Friday, November 25, 2005

Footsteps, Part 7-Final (Fiction)

(Just joining us? Go back to Part 1)

       Melissa tumbled in the midst of chaos. The thunder of feet shattered her ears and trampled the screams which tore from her throat.
       A giant mallet flattened her body. Her vision went transparent. She saw the ceiling, and all other sensations were erased.
       Then, like an avalanche, the roar returned.
       Another blow crunched her body. Again, silence floated across the ceiling. Again, the hellish onslaught returned.

       "Negative on a rhythm."
       "God damn it! Recharge!"
       "No pulse."
       "Negative on a rhythm."

       Blurs shimmered in all corners of Melissa's vision. Legs, she thought. Whirling and whirling. Like a monstrous tide, the weight of sound piled until her bones cracked. Her unending scream drained the last wisp of her breath, yet her body still squeezed as if trying expel the very blood the air would feed.
       Then, the slow pound of a stride shook the foundations of the hospital. Coming deep from where the hallways led, a colossal force was coming. Melissa's perception polarized on the approach. Each impact popped her bed from the floor. The curtains swayed.
       Coming. Coming.
       The universe buckled under the last blow outside the door.

       "Charge is up!"
       The debrillator clicked, and Melissa jumped in the bed. Strange how the machine could command her muscles when her brain could not.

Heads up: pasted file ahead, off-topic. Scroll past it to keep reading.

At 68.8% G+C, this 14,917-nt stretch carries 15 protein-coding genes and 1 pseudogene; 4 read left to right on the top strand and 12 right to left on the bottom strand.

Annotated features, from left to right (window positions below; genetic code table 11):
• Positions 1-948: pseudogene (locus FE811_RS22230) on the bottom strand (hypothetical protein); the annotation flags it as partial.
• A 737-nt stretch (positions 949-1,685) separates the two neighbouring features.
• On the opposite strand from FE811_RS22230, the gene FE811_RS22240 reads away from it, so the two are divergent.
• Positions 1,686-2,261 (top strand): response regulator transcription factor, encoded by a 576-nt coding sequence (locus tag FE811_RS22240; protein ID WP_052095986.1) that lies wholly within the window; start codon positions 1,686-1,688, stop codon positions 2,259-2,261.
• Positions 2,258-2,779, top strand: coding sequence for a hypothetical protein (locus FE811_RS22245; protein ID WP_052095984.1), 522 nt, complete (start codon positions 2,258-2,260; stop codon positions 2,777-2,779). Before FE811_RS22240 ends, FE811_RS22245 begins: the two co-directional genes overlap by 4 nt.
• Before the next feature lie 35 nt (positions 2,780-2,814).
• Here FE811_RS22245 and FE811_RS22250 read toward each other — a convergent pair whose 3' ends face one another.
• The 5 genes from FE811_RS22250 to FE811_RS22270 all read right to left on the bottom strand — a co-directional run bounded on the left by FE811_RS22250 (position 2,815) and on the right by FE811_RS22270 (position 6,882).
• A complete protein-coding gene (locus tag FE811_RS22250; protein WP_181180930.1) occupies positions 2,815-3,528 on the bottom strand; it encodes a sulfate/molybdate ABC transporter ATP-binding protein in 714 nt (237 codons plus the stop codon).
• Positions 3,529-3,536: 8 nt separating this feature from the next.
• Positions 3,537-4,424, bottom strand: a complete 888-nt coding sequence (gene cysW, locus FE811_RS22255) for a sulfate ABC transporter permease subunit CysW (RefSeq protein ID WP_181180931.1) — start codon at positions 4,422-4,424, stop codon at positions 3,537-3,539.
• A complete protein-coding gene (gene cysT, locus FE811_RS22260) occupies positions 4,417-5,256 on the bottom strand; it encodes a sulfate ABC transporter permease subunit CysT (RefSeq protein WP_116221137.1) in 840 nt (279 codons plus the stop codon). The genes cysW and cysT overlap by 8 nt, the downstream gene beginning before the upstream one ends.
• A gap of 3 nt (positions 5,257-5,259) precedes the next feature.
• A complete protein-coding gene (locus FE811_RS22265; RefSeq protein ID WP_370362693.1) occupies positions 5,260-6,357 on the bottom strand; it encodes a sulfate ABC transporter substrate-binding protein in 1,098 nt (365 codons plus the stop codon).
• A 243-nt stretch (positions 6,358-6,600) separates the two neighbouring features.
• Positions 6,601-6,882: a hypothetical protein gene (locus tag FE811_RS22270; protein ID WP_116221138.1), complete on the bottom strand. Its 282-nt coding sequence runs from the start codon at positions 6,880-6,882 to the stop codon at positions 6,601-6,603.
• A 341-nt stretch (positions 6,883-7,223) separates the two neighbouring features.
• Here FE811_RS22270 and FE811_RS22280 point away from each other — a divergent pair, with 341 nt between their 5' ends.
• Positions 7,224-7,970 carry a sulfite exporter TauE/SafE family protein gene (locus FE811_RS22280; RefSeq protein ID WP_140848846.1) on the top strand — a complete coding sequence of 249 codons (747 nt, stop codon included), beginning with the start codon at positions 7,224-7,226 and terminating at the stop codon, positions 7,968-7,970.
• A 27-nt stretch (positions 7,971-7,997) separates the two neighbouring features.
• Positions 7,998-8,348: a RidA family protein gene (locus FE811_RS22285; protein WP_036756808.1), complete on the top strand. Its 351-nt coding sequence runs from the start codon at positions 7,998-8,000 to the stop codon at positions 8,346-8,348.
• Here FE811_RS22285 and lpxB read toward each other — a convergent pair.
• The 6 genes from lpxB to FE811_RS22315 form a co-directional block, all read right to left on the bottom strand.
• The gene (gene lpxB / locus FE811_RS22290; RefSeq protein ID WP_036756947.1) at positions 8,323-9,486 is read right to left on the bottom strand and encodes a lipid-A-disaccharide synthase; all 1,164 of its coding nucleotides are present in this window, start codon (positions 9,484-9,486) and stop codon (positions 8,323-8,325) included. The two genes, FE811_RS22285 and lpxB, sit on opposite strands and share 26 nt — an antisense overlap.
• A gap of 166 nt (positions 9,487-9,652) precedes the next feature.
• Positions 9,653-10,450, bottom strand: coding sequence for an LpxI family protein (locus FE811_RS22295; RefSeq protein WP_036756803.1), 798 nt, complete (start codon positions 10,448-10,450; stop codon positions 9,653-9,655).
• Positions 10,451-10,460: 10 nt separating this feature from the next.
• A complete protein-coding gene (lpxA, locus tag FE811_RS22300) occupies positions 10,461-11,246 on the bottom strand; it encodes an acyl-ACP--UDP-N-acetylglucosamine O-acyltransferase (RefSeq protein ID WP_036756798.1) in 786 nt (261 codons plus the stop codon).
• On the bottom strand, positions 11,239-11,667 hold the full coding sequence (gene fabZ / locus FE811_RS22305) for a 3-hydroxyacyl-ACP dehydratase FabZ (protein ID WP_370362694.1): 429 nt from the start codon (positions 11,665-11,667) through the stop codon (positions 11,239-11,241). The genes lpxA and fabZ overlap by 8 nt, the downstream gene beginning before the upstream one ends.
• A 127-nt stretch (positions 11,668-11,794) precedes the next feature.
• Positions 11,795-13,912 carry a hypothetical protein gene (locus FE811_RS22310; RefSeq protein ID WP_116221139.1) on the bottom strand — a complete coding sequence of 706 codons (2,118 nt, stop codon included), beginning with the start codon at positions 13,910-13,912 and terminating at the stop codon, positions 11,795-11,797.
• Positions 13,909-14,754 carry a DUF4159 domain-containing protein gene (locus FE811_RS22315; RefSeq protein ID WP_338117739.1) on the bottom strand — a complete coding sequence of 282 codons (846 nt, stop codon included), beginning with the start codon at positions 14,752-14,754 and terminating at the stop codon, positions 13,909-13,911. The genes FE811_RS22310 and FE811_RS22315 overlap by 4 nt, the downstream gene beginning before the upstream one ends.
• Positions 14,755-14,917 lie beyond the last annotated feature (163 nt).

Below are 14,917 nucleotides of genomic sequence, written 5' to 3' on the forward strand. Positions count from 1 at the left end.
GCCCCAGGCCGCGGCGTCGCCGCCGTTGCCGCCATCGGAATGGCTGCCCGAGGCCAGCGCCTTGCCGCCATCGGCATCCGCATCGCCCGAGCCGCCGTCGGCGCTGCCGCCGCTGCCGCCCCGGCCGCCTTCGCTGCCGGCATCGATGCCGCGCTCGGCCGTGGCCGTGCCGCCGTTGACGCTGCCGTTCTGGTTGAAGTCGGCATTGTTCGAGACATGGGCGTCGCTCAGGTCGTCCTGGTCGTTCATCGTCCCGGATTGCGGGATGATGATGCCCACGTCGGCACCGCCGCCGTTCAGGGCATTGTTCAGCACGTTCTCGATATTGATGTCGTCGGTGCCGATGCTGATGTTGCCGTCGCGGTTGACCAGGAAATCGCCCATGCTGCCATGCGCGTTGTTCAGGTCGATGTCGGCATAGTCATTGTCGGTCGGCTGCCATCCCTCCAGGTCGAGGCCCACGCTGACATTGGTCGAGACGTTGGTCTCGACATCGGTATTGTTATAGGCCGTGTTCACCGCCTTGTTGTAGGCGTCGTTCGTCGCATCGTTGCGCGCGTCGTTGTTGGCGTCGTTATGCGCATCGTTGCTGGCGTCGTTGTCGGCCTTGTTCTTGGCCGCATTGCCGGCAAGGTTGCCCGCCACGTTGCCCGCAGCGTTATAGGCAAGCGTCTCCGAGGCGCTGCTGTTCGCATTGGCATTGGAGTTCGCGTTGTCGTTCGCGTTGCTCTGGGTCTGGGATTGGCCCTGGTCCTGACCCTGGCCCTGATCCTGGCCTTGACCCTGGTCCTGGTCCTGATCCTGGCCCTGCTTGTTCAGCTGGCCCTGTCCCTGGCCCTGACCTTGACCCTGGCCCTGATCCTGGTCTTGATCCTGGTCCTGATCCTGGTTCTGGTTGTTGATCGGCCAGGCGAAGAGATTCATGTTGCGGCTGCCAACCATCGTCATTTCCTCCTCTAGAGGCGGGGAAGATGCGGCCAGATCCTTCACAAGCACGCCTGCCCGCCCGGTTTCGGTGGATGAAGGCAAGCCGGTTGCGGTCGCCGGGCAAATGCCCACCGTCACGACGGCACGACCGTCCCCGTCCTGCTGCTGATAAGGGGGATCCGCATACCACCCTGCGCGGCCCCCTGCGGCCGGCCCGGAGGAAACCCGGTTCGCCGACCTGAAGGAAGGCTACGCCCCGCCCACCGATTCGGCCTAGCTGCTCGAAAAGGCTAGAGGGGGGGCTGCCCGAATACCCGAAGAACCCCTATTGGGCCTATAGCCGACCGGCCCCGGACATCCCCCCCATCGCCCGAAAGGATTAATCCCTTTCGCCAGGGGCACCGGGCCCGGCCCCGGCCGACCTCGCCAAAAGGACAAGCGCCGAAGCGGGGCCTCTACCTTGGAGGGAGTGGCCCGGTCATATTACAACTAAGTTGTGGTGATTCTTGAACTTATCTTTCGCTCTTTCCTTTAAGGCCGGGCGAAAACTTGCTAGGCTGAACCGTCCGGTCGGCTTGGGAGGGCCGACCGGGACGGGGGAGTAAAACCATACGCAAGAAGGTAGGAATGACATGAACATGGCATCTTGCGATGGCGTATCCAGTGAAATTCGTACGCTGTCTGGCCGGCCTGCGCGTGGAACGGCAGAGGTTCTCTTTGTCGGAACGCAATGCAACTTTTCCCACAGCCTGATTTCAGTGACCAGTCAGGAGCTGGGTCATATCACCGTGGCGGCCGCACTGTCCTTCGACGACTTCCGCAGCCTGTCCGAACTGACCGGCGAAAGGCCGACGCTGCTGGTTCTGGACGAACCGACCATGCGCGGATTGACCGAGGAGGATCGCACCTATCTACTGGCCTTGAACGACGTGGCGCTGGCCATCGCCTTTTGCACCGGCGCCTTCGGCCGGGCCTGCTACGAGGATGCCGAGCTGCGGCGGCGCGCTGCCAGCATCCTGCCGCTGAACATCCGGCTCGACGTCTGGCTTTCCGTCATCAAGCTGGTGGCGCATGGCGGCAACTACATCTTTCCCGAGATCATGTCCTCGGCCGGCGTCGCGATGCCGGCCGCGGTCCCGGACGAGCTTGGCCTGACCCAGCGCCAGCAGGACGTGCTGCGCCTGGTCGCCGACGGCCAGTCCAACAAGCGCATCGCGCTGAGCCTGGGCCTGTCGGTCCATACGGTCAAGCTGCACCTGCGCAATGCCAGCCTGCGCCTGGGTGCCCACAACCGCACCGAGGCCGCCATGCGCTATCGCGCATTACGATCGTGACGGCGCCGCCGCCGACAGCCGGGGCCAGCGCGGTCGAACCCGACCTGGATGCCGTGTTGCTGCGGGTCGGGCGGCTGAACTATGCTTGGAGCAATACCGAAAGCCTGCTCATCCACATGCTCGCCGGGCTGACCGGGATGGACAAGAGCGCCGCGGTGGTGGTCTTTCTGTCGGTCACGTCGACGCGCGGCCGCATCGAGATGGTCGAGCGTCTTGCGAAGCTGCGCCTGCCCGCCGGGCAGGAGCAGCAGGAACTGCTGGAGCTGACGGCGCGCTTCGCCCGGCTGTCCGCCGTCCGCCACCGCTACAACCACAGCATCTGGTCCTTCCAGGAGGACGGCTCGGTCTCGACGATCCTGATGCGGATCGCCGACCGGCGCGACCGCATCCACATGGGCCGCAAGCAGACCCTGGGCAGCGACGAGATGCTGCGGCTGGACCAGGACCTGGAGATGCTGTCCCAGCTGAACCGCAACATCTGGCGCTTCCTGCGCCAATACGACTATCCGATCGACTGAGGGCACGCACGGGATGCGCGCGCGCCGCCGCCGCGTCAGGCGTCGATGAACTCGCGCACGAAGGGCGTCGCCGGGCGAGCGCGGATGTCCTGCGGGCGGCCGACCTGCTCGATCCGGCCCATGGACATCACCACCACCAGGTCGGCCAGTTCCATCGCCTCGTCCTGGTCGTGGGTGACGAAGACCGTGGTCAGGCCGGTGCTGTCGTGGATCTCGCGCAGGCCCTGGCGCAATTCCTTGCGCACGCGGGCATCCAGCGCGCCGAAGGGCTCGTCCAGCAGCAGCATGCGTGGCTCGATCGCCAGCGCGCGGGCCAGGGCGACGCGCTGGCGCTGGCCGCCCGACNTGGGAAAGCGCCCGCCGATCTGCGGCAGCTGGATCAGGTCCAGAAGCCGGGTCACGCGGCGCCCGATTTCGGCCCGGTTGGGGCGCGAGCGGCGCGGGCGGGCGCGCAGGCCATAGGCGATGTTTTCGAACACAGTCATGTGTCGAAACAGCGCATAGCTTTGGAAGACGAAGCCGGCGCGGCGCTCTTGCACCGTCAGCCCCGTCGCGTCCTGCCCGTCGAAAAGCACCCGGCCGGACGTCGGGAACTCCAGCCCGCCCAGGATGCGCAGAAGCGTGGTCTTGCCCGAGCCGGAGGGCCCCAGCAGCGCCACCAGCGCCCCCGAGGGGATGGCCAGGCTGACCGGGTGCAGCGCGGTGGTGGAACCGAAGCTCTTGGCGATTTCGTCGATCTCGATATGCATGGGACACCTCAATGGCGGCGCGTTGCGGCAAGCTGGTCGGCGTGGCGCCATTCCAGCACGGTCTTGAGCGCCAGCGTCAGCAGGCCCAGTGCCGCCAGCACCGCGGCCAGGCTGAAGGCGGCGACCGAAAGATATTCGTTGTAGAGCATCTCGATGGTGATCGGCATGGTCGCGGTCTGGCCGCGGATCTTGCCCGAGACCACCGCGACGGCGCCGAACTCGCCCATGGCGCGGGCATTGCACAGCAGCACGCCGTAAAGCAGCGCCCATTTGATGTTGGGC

A supernova of white detonated. In the sudden hush, footsteps swept into the room no longer terrifying, but small and comforting. Still bathed in the brilliance, Melissa met them and merged. She felt the crunch of the tiles beneath her toes. The fear had fled. The footsteps had always been hers.
       Dancing, spinning, she exalted in the feel of living legs so quickly forgotten. The thrill sizzled over her awakened skin, and she ran just to feel the air divide.

       Mrs. Carr sank to the floor when the frenzy in the room paused, then soured to defeat. Her body shook with the knowledge her daughter was gone.
       But then, a sound.
       A quick flutter of feet.
       She looked overhead, then gasped through the sobs. Footprints on the ceiling. She felt the fragrant breeze, reminiscent of her daughter's perfume. It swirled around her, then washed back into the room. Mrs. Carr peered around the jamb. Melissa passed over the bowed heads and leapt over the curtain rod into the fierce morning light.
       As the gentle swish of the curtains settled, Mrs. Carr's wonder tipped into a pained, but unstoppable smile. She remembered how the rich fields bellowed pollen when Melissa ran.
       She heard a last echo of laughter as Melissa soared.
       And the eternal sunrise sparkled through the depths of her tears.

Back to Part 6


Mary Louisa said...

I have tears in my eyes. What great work you have done. I'll just pause and let it sink in for a while.

jason evans said...